Much as I talked about my up and downs with fitness tracking and the technology that fuels that and how it affects my emotional well-being and how I feel about myself and my body, I’m now going to talk a little bit about my up and downs with body positivity and my near-daily struggle to accept myself as I am and settle in and be okay with the possibility that I may remain exactly this same weight, shape, and clothing size for the rest of my life, and to own that and love that instead of feeling like I deserve to be miserable and that I should somehow be punished for “letting myself go.”
Let’s just say I’ve “dabbled” in the body positive movement off and on for the past few years. There have been times where I’ve been so okay with my body and my size and my weight and there have been (many more) times where I have been so NOT okay with any of those things and was generally disgusted with myself.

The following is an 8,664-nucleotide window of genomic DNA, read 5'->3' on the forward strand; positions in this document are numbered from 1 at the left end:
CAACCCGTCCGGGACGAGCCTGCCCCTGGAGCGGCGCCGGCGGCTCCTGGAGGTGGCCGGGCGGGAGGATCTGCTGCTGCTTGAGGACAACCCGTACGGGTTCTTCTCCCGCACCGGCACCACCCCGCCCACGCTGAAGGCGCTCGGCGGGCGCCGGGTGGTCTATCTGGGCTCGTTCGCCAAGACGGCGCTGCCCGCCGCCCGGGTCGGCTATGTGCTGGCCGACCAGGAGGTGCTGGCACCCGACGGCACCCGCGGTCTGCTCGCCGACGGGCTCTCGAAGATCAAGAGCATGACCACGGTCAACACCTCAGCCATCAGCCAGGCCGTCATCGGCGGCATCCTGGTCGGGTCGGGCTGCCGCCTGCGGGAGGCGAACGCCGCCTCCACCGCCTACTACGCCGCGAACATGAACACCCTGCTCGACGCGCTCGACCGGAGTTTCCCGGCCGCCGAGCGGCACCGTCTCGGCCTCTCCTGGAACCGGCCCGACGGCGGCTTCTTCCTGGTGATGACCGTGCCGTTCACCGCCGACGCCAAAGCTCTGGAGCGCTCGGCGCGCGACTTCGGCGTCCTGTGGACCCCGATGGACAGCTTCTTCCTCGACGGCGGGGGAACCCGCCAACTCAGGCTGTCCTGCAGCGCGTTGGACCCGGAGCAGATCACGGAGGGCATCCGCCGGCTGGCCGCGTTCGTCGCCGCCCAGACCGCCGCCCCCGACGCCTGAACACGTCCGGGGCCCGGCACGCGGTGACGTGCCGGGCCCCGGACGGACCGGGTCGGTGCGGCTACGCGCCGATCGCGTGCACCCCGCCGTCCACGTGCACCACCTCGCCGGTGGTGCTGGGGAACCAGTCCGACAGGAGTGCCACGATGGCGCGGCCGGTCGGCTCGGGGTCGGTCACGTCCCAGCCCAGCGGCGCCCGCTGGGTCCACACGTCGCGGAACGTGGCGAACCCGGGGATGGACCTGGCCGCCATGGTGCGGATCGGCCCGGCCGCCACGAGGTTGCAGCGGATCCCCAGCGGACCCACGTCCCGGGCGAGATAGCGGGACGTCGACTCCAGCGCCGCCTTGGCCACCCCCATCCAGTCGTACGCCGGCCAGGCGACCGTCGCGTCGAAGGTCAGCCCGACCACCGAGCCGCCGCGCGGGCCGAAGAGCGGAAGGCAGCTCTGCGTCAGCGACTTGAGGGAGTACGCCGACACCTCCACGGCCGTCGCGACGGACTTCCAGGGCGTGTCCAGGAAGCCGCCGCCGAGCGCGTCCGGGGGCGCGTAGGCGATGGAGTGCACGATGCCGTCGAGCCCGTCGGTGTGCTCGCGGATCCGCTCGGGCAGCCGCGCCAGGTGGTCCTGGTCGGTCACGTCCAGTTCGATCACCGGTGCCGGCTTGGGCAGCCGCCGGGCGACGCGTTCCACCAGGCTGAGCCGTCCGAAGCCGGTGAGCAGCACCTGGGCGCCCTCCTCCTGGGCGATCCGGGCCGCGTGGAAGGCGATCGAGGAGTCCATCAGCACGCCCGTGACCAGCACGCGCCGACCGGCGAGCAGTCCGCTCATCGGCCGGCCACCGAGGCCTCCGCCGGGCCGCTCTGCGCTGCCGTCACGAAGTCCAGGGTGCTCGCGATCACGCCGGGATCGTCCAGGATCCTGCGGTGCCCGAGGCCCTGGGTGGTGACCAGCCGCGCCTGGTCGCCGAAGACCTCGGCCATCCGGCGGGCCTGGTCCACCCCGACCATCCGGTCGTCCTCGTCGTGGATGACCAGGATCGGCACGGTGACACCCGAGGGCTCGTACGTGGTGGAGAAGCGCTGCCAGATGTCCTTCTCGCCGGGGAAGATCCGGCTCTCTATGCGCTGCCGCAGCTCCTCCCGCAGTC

Recently I find myself worrying that by accepting myself and choosing to love my current body that I’m somehow making excuses and in denial about the “health” of my body. I’m really doing okay. I really, really am.
Over the last couple months I’ve come to see the amazing and powerful affect that near-daily aerobic exercise has had on my emotional health and my outlook on life; that alone should be, and sometimes is, enough to make me want to exercise regularly. But I also find myself regularly discouraged that my body isn’t changing the way (or, more realistically, as quickly as) I want it to.